How to save large bookstores
There was always something glorious about walking through a giant bookstore.
Sure, it’s a very different attraction than being in a tiny, genre-focused store, or a used bookstore so crammed with dusty tomes that you have to turn sideways to get down the aisles.
Still, until they decayed to the point that there were cavernously large sections where the shelves had been removed, and nobody was merchandising them, I have to say it felt great to browse through a place with tens of thousands of volumes.
That experience has been going away.
Crown Books is long gone.
Waldenbooks is gone.
B. Dalton is gone.
Borders is gone.
Barnes & Noble…is not gone when I am writing this. They are, however, planning to reduce the number of stores.
Now, some of you are probably saying, “Good riddance”. After all, the “dinostores” were one of the reasons that a lot of local bookstores closed.
Even though I love shopping for books (especially e-books) on the internet, I do think there is a place in the market for large bookstores.
How can they survive, though, when they aren’t as convenient or have as big a selection and aren’t as cheap as the internet?
As a former brick-and-mortar bookstore manager, I can think of a way…two of them, actually.
They both could be done by Barnes & Noble, but it requires a major change in thinking. Customers would welcome them, I think.
The Pop-up Store
When you manage a brick-and-mortar bookstore, you are constantly fighting your rent. When a book is sitting on the shelf, it costs you money, because you are paying rent for the space underneath it. The longer you have it, the less you profit on the sale.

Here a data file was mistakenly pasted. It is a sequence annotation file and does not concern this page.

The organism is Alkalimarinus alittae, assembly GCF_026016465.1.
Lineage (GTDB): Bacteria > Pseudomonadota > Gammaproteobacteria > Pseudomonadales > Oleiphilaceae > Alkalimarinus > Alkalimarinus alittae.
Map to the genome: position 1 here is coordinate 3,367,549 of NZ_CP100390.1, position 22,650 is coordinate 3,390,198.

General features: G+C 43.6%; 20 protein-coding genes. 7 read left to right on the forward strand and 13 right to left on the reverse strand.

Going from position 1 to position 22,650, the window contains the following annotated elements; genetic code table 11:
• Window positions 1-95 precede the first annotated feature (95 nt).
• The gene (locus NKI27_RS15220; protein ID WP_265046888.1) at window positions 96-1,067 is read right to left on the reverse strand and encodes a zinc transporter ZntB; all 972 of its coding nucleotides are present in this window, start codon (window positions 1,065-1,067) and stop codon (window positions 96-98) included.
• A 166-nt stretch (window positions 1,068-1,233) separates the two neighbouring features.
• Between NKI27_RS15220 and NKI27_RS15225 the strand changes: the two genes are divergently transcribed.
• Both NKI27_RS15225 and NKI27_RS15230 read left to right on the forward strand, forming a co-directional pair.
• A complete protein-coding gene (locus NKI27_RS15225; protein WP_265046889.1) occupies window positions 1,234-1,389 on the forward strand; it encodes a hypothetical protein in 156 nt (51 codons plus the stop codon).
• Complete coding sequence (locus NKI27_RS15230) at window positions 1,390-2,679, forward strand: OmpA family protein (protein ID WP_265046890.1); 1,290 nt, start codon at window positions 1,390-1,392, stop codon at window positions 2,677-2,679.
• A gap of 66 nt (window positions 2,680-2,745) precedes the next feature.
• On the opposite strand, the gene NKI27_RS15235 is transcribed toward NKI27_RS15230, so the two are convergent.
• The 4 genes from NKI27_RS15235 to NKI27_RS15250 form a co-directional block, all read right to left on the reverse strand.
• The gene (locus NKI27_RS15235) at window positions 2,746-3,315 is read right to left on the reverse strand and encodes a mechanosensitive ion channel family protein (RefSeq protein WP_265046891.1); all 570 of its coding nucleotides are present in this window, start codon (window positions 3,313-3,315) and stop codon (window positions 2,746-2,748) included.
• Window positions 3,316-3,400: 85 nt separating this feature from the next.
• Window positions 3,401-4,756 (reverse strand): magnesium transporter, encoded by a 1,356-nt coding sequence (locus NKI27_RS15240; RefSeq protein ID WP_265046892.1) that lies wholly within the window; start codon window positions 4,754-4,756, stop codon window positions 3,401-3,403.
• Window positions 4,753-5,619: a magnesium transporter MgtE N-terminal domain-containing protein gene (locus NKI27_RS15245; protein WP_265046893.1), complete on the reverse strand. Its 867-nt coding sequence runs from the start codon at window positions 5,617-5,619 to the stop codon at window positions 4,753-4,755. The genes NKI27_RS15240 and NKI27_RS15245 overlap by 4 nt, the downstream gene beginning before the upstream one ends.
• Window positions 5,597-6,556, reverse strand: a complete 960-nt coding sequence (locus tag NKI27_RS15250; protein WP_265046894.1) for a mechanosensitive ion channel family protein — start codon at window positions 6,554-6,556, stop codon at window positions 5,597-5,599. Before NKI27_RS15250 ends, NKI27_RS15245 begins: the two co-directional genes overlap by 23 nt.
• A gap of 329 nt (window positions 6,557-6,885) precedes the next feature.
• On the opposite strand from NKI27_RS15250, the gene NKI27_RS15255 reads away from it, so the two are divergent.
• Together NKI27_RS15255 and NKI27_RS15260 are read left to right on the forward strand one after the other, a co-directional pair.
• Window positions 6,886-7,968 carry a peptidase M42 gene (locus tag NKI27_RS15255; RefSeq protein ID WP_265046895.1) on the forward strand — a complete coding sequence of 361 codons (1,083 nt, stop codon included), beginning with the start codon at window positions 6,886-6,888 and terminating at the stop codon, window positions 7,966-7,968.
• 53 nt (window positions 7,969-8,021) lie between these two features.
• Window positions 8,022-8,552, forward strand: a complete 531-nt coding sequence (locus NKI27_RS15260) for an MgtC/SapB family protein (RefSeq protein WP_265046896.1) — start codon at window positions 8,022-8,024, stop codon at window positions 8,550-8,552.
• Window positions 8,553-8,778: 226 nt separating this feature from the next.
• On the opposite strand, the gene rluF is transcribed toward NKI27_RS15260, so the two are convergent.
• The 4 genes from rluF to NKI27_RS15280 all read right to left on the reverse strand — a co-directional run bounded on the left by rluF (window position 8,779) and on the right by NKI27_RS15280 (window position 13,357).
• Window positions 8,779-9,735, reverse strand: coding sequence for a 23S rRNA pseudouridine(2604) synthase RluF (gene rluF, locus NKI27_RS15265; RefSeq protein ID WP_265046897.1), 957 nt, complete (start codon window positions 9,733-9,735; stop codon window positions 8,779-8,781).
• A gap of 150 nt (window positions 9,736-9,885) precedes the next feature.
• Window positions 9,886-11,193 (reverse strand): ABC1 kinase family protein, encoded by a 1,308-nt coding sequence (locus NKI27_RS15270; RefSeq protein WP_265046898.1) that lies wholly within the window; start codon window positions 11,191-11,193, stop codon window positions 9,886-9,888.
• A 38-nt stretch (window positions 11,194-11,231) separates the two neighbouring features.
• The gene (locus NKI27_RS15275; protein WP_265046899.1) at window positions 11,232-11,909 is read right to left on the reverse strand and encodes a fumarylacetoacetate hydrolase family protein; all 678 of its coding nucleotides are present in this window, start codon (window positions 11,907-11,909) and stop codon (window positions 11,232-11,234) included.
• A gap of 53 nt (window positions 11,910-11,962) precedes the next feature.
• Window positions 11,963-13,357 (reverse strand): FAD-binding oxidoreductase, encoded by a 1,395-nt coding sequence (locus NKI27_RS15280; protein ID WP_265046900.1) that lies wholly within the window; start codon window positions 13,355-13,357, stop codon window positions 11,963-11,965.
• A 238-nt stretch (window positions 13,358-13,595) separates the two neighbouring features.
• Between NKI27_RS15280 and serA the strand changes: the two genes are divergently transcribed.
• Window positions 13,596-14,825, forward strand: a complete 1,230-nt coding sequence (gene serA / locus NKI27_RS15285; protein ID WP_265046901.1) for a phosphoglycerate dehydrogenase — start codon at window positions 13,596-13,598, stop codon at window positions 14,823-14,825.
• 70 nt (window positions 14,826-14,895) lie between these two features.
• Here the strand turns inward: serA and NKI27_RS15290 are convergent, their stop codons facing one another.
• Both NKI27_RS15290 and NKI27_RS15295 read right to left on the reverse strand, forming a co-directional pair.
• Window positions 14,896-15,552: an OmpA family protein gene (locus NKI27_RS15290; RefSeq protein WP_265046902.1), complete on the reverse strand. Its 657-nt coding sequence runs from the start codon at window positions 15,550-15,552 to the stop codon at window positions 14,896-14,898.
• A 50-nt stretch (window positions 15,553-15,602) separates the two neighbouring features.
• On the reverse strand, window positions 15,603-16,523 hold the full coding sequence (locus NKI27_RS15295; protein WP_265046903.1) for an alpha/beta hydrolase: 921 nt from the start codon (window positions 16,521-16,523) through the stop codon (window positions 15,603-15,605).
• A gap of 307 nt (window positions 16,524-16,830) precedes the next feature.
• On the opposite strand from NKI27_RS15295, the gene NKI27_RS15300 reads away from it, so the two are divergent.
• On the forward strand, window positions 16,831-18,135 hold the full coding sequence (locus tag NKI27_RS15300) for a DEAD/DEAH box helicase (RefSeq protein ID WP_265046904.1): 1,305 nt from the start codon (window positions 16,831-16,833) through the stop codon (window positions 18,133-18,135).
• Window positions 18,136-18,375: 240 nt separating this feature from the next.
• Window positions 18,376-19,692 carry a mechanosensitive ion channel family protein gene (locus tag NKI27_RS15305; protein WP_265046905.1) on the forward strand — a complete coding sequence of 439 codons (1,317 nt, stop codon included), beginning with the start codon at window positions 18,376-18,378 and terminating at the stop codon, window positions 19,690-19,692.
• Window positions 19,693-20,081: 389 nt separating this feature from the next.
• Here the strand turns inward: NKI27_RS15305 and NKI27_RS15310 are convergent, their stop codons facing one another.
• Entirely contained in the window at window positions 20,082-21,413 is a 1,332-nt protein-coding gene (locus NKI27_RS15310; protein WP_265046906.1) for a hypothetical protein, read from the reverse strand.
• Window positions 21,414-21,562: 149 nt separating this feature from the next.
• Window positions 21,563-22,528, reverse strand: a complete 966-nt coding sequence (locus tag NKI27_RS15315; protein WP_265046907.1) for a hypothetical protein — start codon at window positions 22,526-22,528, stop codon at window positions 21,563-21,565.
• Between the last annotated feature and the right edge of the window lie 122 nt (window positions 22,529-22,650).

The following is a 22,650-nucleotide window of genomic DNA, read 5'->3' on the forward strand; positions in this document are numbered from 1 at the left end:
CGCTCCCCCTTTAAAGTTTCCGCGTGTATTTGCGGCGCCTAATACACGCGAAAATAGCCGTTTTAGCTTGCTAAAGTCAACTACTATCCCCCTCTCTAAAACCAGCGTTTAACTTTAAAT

You are also fighting salaries. Even when your employees aren’t selling something, if they are in the store and “on the clock”, money is ticking away.
The answer here would be to only have the store open for a few months in the year (specifically, I would go with mid-November to mid-January).
That is a high demand period for books, especially for gift books (which can be more profitable, partially because people don’t really expect you to mark down a $100 gift book…in fact, it can reduce the sales if you discount it, because they are looking for a luxury item at that point).
You could choose to only stock books with a pretty high likelihood of selling. People could get their monthly romances somewhere else…this would be more for high-ticket items.
There is a parallel to this…Halloween stores. There is plenty (puh-lenty) of large cheap retail space around that would work very well for this.
You wouldn’t have to put it right downtown in a high-rent space…people would travel for this. Adults would remember getting paperbooks (p-books) as kids, and want to duplicate that experience.
You could get investors for those few months…sort of selling shares in the performance.
The rest of the year?
You sell through the internet.